Project VRM

Project VRM (Vendor Relationship Management)

Project VRM Blog

Mentions of VRM on twitter

Project VRM Identity Commons Charter

The Identity Commons Steward is Iain Henderson and the alternate is Dean Landsman

This group grew out of Doc Searls original 'rental car use case' put forward at Digital Identity World 2004. VRM, or Vendor Relationship Management, is the reciprocal of CRM or Customer Relationship Management. It provides customers with tools for engaging with vendors in ways that work for both parties. Project VRM is currently under Berkman Center for Internet and Society at Harvard Law. Participants are working to create the ecosystem of tools, protocols, and services that help users manage vendor relationships. It has five committees, ,Vision, Standards, Organization, Usage and Compliance. There are several active mailing lists, a blog, a wiki and regular conference calls and an community of software vendors working on building standards based tools to make it real.

Purpose: Create an ecosystem of tools, protocols, and services that help users manage vendor relationships.

Principles:

User-centricity. Work from the perspective of the end-user. Users should control who, how, and what happens throughout the entire process. The process should create value for the user first, vendors and others second. Note that by creating value for users, there should be plenty to go around. See Reciprocity.

Reduce, Reuse, Recycle. Don't Reinvent the Wheel. A lot of technology and solutions have already been developed to address various pieces of our online world. When possible, reuse existing tech and learn from prior experiences. That means researching what has already been done and integrating the past whenever possible.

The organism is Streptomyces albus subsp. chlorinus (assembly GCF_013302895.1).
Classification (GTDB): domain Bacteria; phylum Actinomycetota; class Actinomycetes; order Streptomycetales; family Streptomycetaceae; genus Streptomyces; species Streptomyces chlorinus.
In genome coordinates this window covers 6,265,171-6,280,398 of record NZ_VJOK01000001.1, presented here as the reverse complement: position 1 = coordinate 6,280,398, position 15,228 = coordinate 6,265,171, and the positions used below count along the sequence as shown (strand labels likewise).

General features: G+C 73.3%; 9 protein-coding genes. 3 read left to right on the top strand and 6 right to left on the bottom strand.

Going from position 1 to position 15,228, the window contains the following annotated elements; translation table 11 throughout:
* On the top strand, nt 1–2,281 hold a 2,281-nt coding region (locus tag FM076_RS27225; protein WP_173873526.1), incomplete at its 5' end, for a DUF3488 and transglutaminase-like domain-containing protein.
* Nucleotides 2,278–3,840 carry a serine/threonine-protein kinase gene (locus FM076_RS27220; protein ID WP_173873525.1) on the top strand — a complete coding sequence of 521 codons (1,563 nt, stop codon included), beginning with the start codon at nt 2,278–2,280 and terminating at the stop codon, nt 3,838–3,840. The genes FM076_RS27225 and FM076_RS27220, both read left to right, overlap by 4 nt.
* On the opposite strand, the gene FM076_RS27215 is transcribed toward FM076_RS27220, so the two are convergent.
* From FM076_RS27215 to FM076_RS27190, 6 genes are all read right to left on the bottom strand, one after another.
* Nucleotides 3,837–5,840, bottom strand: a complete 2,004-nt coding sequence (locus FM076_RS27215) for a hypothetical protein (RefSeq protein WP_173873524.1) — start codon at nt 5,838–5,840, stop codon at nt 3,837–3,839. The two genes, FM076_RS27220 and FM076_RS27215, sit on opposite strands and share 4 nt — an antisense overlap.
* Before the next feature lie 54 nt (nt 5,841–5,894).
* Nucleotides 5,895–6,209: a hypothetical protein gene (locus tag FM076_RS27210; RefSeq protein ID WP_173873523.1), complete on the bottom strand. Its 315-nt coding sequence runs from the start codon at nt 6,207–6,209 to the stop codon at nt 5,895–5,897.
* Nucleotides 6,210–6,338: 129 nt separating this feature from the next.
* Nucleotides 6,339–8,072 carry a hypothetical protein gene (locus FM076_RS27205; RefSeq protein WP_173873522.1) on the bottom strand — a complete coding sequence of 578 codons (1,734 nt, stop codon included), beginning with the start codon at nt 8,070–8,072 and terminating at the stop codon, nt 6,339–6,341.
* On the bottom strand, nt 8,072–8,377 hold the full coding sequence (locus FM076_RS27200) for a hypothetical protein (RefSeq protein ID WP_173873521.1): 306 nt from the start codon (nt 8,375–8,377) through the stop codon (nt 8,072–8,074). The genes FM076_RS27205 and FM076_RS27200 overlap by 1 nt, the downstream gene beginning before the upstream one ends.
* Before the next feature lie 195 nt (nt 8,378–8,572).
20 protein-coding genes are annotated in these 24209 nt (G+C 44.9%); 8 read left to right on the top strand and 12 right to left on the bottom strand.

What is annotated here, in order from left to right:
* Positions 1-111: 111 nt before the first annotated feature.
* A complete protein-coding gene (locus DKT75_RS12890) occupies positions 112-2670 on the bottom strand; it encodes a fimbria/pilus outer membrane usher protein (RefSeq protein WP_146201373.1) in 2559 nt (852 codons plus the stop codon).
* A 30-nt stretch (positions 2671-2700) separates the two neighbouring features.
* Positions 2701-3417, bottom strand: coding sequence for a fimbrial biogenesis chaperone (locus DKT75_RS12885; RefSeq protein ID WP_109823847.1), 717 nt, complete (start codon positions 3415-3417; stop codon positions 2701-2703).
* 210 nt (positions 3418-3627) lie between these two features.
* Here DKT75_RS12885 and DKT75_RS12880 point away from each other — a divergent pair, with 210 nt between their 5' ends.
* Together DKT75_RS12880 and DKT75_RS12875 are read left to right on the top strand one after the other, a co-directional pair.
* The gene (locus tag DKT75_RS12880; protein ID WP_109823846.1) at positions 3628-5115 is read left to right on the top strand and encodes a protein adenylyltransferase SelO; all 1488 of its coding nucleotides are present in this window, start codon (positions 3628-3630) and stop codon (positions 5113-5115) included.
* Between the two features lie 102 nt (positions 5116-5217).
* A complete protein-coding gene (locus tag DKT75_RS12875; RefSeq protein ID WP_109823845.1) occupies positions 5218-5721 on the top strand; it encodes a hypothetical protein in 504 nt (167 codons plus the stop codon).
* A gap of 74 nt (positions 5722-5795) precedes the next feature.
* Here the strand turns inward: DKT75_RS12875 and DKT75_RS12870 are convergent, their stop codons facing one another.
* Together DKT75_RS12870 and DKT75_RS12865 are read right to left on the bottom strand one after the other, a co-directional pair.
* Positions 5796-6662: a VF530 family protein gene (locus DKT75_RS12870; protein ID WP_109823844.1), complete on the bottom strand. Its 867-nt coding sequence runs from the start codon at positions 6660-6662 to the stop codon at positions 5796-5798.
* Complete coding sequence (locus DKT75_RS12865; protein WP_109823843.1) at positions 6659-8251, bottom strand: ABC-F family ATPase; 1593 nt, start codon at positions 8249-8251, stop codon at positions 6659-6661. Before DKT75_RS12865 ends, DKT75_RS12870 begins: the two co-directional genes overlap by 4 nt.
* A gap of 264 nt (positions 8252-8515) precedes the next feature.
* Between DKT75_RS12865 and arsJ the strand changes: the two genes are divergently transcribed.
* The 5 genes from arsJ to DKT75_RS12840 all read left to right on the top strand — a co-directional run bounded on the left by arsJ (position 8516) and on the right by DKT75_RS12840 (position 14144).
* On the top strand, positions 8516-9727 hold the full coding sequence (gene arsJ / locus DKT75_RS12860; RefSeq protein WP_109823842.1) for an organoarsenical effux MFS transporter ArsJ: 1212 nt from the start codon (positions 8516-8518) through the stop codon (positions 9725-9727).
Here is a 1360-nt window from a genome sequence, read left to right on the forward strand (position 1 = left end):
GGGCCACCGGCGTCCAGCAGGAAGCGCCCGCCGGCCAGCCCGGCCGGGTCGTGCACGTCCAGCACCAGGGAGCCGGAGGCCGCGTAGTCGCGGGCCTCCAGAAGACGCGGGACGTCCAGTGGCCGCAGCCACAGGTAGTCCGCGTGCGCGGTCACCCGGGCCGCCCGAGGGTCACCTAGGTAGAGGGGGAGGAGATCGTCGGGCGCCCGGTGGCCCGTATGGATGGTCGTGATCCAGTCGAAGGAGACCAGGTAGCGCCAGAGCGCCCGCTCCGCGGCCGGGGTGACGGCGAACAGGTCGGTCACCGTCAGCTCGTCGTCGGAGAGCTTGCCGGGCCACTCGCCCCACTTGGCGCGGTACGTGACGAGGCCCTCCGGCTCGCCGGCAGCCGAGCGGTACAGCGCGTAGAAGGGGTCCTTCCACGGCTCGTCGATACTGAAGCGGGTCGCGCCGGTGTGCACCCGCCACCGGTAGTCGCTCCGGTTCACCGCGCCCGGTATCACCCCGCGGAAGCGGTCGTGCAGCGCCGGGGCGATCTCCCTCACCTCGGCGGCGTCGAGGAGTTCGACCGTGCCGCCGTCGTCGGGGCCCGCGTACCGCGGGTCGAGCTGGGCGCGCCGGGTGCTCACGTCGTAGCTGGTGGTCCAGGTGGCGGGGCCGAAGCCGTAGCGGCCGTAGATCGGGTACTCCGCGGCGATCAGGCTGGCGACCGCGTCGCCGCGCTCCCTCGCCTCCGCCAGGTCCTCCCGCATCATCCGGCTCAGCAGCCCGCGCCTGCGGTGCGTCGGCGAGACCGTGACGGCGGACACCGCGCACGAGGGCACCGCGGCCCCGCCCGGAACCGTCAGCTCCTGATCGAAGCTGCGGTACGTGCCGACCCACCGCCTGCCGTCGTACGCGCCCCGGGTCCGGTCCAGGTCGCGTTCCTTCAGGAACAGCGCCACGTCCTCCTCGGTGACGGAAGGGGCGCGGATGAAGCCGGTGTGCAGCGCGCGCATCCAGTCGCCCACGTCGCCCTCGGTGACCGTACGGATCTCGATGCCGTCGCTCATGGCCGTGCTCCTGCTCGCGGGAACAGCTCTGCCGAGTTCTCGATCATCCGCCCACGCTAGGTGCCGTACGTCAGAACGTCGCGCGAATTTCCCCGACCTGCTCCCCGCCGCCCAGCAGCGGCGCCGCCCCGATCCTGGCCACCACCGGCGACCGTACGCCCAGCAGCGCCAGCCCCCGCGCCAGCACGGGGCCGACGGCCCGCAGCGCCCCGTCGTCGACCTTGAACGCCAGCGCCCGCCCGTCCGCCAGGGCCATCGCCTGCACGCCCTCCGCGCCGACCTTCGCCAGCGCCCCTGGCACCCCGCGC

Reciprocity & Everybody Wins. VRM should create value for everyone in the value chain. Although the focus is on the user (see User-centricity), each link in the relationship should come out better after implementing a VRM Protocol. When everbody wins, it will be much easier to convince everyone to participate.

Leverage network effects. Network effects scale as more people participate. Whenever possible, build systems with this characteristic. In particular, reducing transaction costs across many different transactions can dramatically change a market, even when those costs are relatively small part of each transaction. So, use network effects to leverage the value of our efforts as far and wide as possible.

Relationships are more than transactions. Although vendor relationships are ultimately bounded by transactions, they begin well before and continue well after. Build systems that enable rich, long-lived relationships in ways that create real value.

Solve real-world problems. People have lots of challenges and frustrations with existing sales, shopping, and support systems. Pick one and re-invent it from a user perspective. If putting the user in control creates real value with minimal investment by the vendor, we have a good chance of getting traction with both users and vendors.